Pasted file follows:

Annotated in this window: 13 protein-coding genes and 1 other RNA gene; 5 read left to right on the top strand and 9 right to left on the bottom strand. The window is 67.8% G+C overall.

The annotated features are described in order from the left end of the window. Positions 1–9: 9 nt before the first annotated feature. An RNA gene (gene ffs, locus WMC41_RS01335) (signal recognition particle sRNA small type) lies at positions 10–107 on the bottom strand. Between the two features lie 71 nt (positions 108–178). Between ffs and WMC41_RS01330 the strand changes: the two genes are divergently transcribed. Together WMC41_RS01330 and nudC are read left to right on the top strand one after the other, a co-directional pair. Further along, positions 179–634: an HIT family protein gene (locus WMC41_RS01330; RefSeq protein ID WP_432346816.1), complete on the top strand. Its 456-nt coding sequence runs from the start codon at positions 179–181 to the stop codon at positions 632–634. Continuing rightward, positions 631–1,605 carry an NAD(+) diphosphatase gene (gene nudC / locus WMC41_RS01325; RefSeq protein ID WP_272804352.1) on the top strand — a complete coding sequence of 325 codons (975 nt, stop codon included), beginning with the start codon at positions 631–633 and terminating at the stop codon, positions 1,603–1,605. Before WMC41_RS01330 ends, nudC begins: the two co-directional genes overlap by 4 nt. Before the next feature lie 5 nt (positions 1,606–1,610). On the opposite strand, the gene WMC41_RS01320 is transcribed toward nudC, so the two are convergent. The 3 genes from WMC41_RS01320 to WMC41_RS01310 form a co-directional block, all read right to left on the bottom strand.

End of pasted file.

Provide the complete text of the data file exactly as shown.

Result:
Annotated in this window: 13 protein-coding genes and 1 other RNA gene; 5 read left to right on the top strand and 9 right to left on the bottom strand. The window is 67.8% G+C overall.

The annotated features are described in order from the left end of the window. Positions 1–9: 9 nt before the first annotated feature. An RNA gene (gene ffs, locus WMC41_RS01335) (signal recognition particle sRNA small type) lies at positions 10–107 on the bottom strand. Between the two features lie 71 nt (positions 108–178). Between ffs and WMC41_RS01330 the strand changes: the two genes are divergently transcribed. Together WMC41_RS01330 and nudC are read left to right on the top strand one after the other, a co-directional pair. Further along, positions 179–634: an HIT family protein gene (locus WMC41_RS01330; RefSeq protein ID WP_432346816.1), complete on the top strand. Its 456-nt coding sequence runs from the start codon at positions 179–181 to the stop codon at positions 632–634. Continuing rightward, positions 631–1,605 carry an NAD(+) diphosphatase gene (gene nudC / locus WMC41_RS01325; RefSeq protein ID WP_272804352.1) on the top strand — a complete coding sequence of 325 codons (975 nt, stop codon included), beginning with the start codon at positions 631–633 and terminating at the stop codon, positions 1,603–1,605. Before WMC41_RS01330 ends, nudC begins: the two co-directional genes overlap by 4 nt. Before the next feature lie 5 nt (positions 1,606–1,610). On the opposite strand, the gene WMC41_RS01320 is transcribed toward nudC, so the two are convergent. The 3 genes from WMC41_RS01320 to WMC41_RS01310 form a co-directional block, all read right to left on the bottom strand.